Laura Kolbe is a doctor and medical ethicist at New York–Presbyterian/Weill Cornell Medical Center. She studied English and American literature at Harvard and the University of Cambridge. Her work has been anthologized in A World Out of Reach. She lives in Brooklyn with her partner Andrew and their dog Bonnie.
The title Little Pharma is both a doppelgänger and a cri de coeur: as the poet’s dreamlike double, the character Little Pharma navigates the murky channels of the hospital and clinic, the borderlands of the living and the dead, and the journey from novice to healer. At the same time, the poems plead for a return to a littler pharma, a space for stolen intimacy and momentary quiet amid the impersonal and engulfing chill that floods the anatomical theater and the corridors of illness. Little Pharma is a Dantean journey from the depths of an institution, and of a pervading personal dread, to a renewed celebration of human contact, the body, and the giddy, terrifying excitement of ongoing life.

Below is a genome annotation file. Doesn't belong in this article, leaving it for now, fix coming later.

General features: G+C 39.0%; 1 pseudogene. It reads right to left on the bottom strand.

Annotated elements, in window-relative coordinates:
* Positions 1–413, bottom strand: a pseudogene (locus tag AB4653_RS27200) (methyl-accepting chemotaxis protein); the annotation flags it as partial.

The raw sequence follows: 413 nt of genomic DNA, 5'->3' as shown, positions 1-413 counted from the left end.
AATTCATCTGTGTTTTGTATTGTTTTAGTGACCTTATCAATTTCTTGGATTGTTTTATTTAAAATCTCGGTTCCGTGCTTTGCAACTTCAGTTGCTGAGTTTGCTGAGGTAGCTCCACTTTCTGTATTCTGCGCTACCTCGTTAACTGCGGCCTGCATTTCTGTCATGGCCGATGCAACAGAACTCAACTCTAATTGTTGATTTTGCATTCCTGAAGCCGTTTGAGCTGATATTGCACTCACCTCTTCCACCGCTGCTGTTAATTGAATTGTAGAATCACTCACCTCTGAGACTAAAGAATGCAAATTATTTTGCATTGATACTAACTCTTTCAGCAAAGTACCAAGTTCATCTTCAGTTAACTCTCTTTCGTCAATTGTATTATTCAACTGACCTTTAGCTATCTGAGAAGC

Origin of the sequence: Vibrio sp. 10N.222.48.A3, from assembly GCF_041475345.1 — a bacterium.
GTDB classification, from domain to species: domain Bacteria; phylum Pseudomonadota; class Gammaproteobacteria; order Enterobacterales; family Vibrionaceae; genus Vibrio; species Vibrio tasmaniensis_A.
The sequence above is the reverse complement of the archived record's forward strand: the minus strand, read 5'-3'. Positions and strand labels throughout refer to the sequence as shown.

Excerpt from “Intensive Care”
Doctor, I don my day-face
like a net of cathodes, drained of all irruption, non-particular.
Whose mask and sign is Sun. Enter this sickroom
bugged with surging pentecosts of light, the green tracings
of the representative heart. Permit now its miraculous whim.